Many contribute in making Claremont green
Late on Thanksgiving Day, Devon Hartman sent an email message from his retreat in the mountains to note that he was thinking of Sustainable Claremont—the satisfaction of working with like-minded people toward a sustainable future and the prospects for the year to come.
Devon is dedicated to realizing the many benefits of improved whole-house energy efficiency. With the help of many others, including Sheila McCarthy who chairs the Claremont Home Energy Retrofit Project (CHERP), Claremont has become a leader in this area. That’s but one of Sustainable Claremont’s accomplishments.
Thanks in large part to Ron Mittino, almost every school in Claremont now has a garden as a valuable teaching tool for education in sustainability and surprisingly many other areas of instruction.
Richard Haskell proposed a water reclamation plant for the Claremont Colleges so that reclaimed wastewater can be used to irrigate the campus grounds. This plant, likely to be built in the near future, is seen as a model for a more extensive system that could make Claremont almost independent of imported water.
Sue Schenk, co-chair of Sustainable Claremont for the past 3 years, formed a popular Garden Club that meets monthly. Current co-chair Bob Traer was instrumental in developing a sustainability plan for Pilgrim Place, a retirement community that is becoming a model of sustainability. Chris Veirs, senior planner and sustainability coordinator for the city and treasurer for Sustainable Claremont, has taken the lead on Claremont’s annual Earth Day event sponsored by Sustainable Claremont. Kristin Miller, head of Sustainable Claremont’s Solid Waste Action Group, is now also working half-time for the city and will be handling arrangements for the 2013 Earth Day event.
Steve Sabicer leads Sustainable Claremont’s outreach effort and has developed a presence on social media. Katie Gerecke led our membership effort and was supportive in many other ways.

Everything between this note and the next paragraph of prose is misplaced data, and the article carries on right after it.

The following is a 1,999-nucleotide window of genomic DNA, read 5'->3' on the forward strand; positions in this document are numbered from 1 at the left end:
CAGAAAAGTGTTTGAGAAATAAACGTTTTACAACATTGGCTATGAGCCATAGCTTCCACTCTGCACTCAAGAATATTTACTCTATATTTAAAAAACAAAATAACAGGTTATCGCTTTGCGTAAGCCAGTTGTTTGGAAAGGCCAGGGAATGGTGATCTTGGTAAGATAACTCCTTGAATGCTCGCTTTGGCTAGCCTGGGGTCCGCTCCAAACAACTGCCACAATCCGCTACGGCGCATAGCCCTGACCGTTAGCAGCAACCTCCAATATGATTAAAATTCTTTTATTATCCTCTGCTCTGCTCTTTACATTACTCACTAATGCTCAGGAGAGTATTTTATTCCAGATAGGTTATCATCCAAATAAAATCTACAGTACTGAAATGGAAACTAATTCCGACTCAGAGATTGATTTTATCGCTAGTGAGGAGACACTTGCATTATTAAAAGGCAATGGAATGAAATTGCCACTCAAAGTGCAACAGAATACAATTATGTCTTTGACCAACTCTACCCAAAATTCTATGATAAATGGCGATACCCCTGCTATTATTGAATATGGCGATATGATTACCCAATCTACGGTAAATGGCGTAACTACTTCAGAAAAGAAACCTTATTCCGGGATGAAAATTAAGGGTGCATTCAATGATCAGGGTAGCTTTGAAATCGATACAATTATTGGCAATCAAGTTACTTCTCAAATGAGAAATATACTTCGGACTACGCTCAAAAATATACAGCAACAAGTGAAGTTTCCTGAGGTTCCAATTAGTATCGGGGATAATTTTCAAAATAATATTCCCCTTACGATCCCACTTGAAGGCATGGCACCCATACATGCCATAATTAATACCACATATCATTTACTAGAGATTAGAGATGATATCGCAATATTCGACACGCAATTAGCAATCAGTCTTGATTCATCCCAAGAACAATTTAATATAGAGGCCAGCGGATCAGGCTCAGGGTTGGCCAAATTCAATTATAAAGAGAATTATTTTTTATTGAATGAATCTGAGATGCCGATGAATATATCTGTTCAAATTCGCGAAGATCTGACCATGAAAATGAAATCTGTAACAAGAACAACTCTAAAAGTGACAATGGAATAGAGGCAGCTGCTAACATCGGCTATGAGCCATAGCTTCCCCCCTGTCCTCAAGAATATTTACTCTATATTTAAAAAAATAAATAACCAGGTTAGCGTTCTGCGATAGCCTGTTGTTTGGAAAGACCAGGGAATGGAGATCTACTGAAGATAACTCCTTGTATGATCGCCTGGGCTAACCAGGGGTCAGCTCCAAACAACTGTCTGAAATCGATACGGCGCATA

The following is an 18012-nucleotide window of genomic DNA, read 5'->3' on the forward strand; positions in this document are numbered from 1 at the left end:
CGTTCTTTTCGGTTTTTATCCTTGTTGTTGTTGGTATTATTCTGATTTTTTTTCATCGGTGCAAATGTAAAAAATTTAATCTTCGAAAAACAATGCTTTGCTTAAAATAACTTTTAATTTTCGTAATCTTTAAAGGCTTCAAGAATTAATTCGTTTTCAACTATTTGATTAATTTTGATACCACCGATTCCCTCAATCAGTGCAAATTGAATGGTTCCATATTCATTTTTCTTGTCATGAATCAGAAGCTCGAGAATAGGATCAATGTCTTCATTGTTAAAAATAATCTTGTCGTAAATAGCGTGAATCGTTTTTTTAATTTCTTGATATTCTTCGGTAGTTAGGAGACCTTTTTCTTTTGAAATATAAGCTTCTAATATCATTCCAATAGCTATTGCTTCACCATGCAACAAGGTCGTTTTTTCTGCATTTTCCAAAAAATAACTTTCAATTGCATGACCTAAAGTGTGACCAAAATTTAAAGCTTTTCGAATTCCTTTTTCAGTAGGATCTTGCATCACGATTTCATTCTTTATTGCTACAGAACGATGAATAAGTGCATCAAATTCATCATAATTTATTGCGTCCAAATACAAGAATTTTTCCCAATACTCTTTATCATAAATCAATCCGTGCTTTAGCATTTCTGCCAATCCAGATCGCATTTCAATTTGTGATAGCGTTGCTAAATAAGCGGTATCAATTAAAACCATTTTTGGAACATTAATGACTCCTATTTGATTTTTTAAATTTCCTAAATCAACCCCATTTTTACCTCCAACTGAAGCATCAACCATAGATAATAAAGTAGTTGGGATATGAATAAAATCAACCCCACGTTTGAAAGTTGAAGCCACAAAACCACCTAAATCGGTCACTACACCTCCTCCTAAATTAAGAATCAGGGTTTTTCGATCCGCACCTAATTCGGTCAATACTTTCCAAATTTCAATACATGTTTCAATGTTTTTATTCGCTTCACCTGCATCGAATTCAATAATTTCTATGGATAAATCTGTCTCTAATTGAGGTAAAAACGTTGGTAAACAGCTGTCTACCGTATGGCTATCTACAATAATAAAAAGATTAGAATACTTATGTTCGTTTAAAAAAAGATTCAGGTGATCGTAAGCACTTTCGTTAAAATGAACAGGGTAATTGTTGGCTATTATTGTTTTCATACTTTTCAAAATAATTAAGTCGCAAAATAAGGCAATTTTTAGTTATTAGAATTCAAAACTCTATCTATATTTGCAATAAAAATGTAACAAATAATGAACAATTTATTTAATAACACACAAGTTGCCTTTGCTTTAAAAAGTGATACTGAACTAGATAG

All are members of Sustainable Claremont’s Board and Action Groups, and many others have been involved. Still, there are many volunteer opportunities for anyone who would like to join Sustainable Claremont. Several are listed on the Sustainable Claremont website.
Claremont has much to be thankful for as a community taking a lead in sustainability. For some examples, the League of Women Voters advocated sustainability as a key element of Claremont’s General Plan. The city council adopted Claremont’s ambitious Sustainable City Plan. Uncommon Good is improving social conditions for those that most need it—and will soon be completing the Whole Earth House in Claremont, a building that is attracting international attention for its features of sustainability.
The Interfaith Sustainability Council coordinates local sustainability efforts, and chair Tom Helliwell agreed to shepherd publication of Sustainability News, a community-wide newsletter. Progressive Christians Uniting brought us the Brave New Planet conference last year. At The Claremont Colleges, there is a commitment to sustainability in both education and practice.
On the national level, the book Reinventing Fire, Bold Business Solutions for the New Energy Era, by Amory Lovins and the Rocky Mountain Institute, is a well-researched report published in 2011 that shows how it would be possible for the United States to become independent of fossil fuels by 2050—with a net saving of $5 trillion in the process. The United States is already twice as energy-efficient per dollar of GDP as in 1975. Taking the next steps toward fossil fuel independence would involve improving energy efficiency of buildings, ending subsidies for fossil-fuels and related industries, using known technology to transition to lighter, more fuel efficient vehicles (without compromising comfort or safety), further improving industrial efficiency and developing alternate energy sources.
For energy conservation here in Claremont, CHERP has more than met its initial goal of 130 whole-house energy retrofits (1 percent of Claremont residences), the most per-capita in southern California. The next goal will be 1300 retrofits. On the average, retrofits increase the assessed value of homes by 9 percent. This should be of special interest to real estate agents, appraisers and mortgage brokers. Consequently, a 2-day Certified Green Real Estate Professional Course has been arranged for December 6 and 7, here in Claremont. For further information please contact Devon Hartman by email at firstname.lastname@example.org.
Demystifying Sustainability is a project of Sustainable Claremont (sustainableclaremont.org), email address email@example.com. Follow us on Facebook at facebook.com/sustainableclaremont and on Twitter @GreenClaremont